Book market

Is the Chinese physical book market in decline?


In Shanghai, the impending closure of a popular second-hand bookstore has sparked opposition and heartbreak online as the local government aims to renovate the old quarter. For over 20 years, the bookstore – named Fudan Used Bookstore – has served avid readers near a university, with a collection that includes rare items.

Its owner Zhang Qiang, who started as a bookseller in Shanghai, has devoted more than two decades of his life to the book trade. And he was given six months to move to another location.

The second-hand bookstore Fudan is at risk of closing its doors in six months. / CGTN

The second-hand bookstore Fudan is at risk of closing its doors in six months. / CGTN

“I don’t think I will have the energy to spend another 10 or 20 years building another cultural corner like this. If this bookstore is to close, I’m afraid this will be the end,” Zhang said. . .

Regulars at the bookstore include students and a few bibliophiles, many of whom are concerned about the future of the place, which has become a staple near Fudan University.

The owner showed us a collection of Victor Hugo books. Touching them affectionately, Zhang said, “It is easy to find these old and precious books in my store, which is almost impossible in new bookstores now.”

“Selling books alone is not that profitable”

It is speculated that sales of physical books would be severely affected as e-books and online bookstores gain popularity in China and beyond.

A second-hand bookstore. / VCG

A second-hand bookstore. / VCG

However, a 2017 report on China’s book trade industry shows that the market value of physical books was 180 billion yuan (about $ 28 billion), while that of e-books was only worth two. billion yuan.

Traditional bookstores have grown steadily over the past few years, unlike what was expected when e-books first hit the market. The latest statistics available, according to China’s Brick-and-mortar Bookstore Industry Report (2019-2020), show that China had more than 70,000 physical bookstores in 2019, of which 4,000 were newly opened. In comparison, the number of bookstores closed in the same year was around 500.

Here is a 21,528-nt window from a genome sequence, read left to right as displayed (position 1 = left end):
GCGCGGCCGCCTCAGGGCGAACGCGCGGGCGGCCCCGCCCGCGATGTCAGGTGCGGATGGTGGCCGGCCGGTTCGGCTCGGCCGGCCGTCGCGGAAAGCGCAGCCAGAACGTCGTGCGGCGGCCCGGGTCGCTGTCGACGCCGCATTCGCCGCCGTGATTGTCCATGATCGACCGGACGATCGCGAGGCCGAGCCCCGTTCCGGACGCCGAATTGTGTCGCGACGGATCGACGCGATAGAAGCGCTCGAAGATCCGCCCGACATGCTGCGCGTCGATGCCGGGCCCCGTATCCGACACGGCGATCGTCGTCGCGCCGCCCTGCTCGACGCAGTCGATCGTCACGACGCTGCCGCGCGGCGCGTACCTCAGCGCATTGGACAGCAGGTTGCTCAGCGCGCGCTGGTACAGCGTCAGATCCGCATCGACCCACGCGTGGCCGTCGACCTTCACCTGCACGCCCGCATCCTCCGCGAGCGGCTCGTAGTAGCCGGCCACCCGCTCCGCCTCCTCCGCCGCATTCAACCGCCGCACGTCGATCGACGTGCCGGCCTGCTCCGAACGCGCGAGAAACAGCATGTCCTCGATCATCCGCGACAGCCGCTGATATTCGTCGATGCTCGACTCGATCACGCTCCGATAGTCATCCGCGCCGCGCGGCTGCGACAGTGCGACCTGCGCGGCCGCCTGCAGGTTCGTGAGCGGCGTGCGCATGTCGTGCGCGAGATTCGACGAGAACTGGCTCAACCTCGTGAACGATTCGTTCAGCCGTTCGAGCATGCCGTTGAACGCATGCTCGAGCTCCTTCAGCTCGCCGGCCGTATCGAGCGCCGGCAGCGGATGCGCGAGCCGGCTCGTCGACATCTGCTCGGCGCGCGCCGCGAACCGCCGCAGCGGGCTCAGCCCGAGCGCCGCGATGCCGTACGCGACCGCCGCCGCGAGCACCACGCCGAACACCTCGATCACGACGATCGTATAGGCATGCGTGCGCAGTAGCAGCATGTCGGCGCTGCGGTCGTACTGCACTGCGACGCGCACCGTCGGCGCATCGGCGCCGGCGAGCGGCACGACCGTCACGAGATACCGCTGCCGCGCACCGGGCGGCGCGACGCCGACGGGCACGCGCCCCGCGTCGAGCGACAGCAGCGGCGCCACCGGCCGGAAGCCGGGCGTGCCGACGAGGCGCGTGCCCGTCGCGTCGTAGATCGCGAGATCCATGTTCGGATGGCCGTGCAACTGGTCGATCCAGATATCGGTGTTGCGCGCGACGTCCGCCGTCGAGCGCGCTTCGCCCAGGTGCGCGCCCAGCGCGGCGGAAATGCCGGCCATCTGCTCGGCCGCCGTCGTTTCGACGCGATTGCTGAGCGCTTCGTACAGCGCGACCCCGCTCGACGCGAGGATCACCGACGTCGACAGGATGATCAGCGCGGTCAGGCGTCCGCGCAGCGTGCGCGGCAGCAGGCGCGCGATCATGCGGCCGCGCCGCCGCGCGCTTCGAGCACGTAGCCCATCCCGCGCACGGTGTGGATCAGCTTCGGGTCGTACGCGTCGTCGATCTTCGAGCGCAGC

The advent of Kindle in 2007 was considered a historic moment in the development of the electronic book. And China became Kindle’s biggest market in 2016. Chinese retail and telecom giants including and Tencent have all jumped on the bandwagon.

“The Chinese haven’t gotten used to reading devices like the Kindle. Regarding cell phone reading, they have become more aware of the dangerous effects on their health … In addition, the use of electronic reading devices is limited in some institutions such as universities. Some book publishers have not granted e-books the right to publish their books, ”said Professor Liu Chunsheng from the Central University of Finance and Economics.

Home appliance retail giant Suning began testing the waters of the book trade in 2019, mixing physical book sales with its home electrical appliances at one of its chain stores in Shanghai.

By selling books in a home appliance store, people tend to stay in the store longer, thereby increasing sales of other products, according to Li Yan, deputy store manager Suning Wujiaochang.

“Books attract more customers, which can increase traffic in our mall and help sell appliances and other electronics… selling books alone is not that profitable,” he said. Li said.

This is part of the reason why a new generation of stylishly designed bookstores – offering coffee, movies, and other forms of entertainment – is booming in China. Additionally, some have become selfie-worthy hotspots, a notable case being the Sanlian Seaside Library located in Qinhuangdao, North China’s Hebei Province.

Professor Liu told CGTN that more high-end entertainment elements will be injected into the book trade industry and that has already become a trend.

“I don’t think you can say arbitrarily whether it’s good or not. Since it has become a trend, it must be able to meet the demands of most people and the market. Brick and mortar bookstores must adapt to market needs. if they want to survive, ”Liu added.